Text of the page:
PALMAS, Brazil – All children in Brazil learn in history classes that slavery ended on May 13, 1888, when Princess Isabel signed Imperial Law 3353, known as the Golden Law.
But 124 years later, about 20,000 Brazilians still work under conditions similar to slavery, according to Brazil’s Attorney General’s Fair Labor Division Issues.
In 2011, the Federal Government rescued 2,271 people, most of them from the six states where the situation is most critical: Tocantins, Bahia, Maranhão, Mato Grosso, Pará and Piauí.
Since 2004, the government has had an ally in 45 municipalities in these states, as the program Escravo, Nem Pensar! (Slave, No Way!) – an initiative of NGO Repórter Brasil – has disseminated information to combat the problem.
“Our focus is on prevention. We identify the most vulnerable communities and we train professors and community leaders there,” says the program’s coordinator, Natália Suzuki, 28. “Those people act as multipliers of information, which is essential to the process of combating slavery.”
After training more than 2,000 professors and “special agents” – all volunteers – the Escravo, Nem Pensar! was named in 2008 as the first nationwide slavery prevention program by the government.
The program relies on community engagement to spread knowledge about slave labor and human trafficking, Suzuki says.
In addition to training educators, the NGO produces teaching materials and helps organize competitions, cultural festivals and other community activities related to the issue.
Earlier this year, the program released the booklet “Tráfico de Pessoas, Mercado de Gente” (“Human Trafficking, A Market of People”), which addresses the issue of illegal human trafficking, particularly the exploitation of young people in the sex trade. A total of 5,000 copies were distributed in the municipalities where the program operates.
In Santa Luiza in the state of Maranhão, Elbna Ferreira, a 36-year-old teacher, became an educator for the program in 2006. Since then, she has given talks at schools and communities. The booklet is useful, she says, as it provides suggestions for activities that allow teachers to address the issue in the classroom.
“But the municipality of Santa Luiza is very poor. I know workers who were rescued and had no choice but to go back to the farms and once again subject themselves to slavery,” Ferreira says.
She says the program has mainly focused on the people who recruit workers from places located far from the job site, offering false promises with regard to the work they’ll perform.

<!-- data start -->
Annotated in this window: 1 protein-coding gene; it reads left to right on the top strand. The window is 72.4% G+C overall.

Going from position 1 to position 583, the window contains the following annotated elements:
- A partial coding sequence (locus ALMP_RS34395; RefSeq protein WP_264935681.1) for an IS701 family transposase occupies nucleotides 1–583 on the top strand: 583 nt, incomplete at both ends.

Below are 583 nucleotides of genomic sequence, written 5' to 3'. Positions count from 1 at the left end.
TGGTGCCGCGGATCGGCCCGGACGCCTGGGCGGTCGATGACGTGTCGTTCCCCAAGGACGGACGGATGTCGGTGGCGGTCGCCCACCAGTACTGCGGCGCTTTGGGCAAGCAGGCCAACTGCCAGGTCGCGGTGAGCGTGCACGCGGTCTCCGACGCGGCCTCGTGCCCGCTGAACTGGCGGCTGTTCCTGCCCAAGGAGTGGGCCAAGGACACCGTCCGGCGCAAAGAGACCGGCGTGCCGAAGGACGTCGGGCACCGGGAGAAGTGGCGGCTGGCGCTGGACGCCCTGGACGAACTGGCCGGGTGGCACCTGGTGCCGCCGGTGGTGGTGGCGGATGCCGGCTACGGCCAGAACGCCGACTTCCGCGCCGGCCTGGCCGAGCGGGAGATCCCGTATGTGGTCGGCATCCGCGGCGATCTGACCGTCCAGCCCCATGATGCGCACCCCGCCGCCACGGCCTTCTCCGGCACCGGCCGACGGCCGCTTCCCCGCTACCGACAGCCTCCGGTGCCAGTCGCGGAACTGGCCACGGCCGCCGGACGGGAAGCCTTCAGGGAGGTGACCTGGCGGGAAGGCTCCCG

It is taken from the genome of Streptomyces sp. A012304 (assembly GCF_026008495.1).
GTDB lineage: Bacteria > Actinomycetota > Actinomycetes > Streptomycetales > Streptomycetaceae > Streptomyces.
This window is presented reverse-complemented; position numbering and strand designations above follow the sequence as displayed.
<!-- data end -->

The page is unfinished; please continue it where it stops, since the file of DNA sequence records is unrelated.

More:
These gatos, as they are known in Brazil, are responsible for the transportation, accommodations and meals of the people they recruit. All of these expenses are then passed on to the workers. If any of them try to leave the site, they are informed that they owe money and cannot leave until the debt has been paid.
“These expenses are never paid off. So, the workers find themselves trapped,” Suzuki says.
Through the efforts of the program, many of the recruitment locations have been dismantled, Suzuki adds.
“Beforehand, recruitment was carried out in a very public manner,” she says.
A deep-rooted problem
A 2011 survey by the International Labor Organization (ILO) shows that more than 50% of the victims of rural slave labor in Brazil are men under 30, most of them from the Northeast Region.
Without any job opportunities, most people have to accept jobs under slave-like conditions. Many of these people are not even aware that they are being exploited, according to NGO Repórter Brasil.
“We’ve found that in some cities it’s a deep-rooted problem, where people commonly accept working conditions that degrade their human rights,” Suzuki says.
The coordinator of Escravo, Nem Pensar! says that by explaining and teaching people to recognize the problems associated with slave labor – poor food and housing, poor sanitation, abuse, violence and degrading work conditions, coupled with a loss of freedom – the program helps many realize that they have become victims.
Maria do Rosário, a 52-year-old teacher, is a volunteer of the program.
After giving a talk, she was once approached by a man in tears. He told her he had escaped from a farm where he was forced to endure the types of conditions she had discussed.
“He told me that everything I had said seemed as if I was recounting his life story. Then he showed me the scars on his body, his skin torn from barbed wire – the marks of his escape,” says Rosário, who sent the man to Brazil’s Attorney General Office.
The next step
Carolina Motoki, the Escravo, Nem Pensar! regional coordinator in Araguaína in the state of Tocantins, said the program must do more than focus on prevention.
“A simple vocational course doesn’t solve the problem,” Motoki says. “We invest in the creation of cooperatives and other forms of income generation.”
Cooperative for the Dignity of Maranhão (CODIGMA), in Açailândia, is an example. Created by formerly exploited workers, the cooperative manufactures plant-based coal that provides income to needy families.
“These are the types of initiatives we want to encourage,” Motoki says.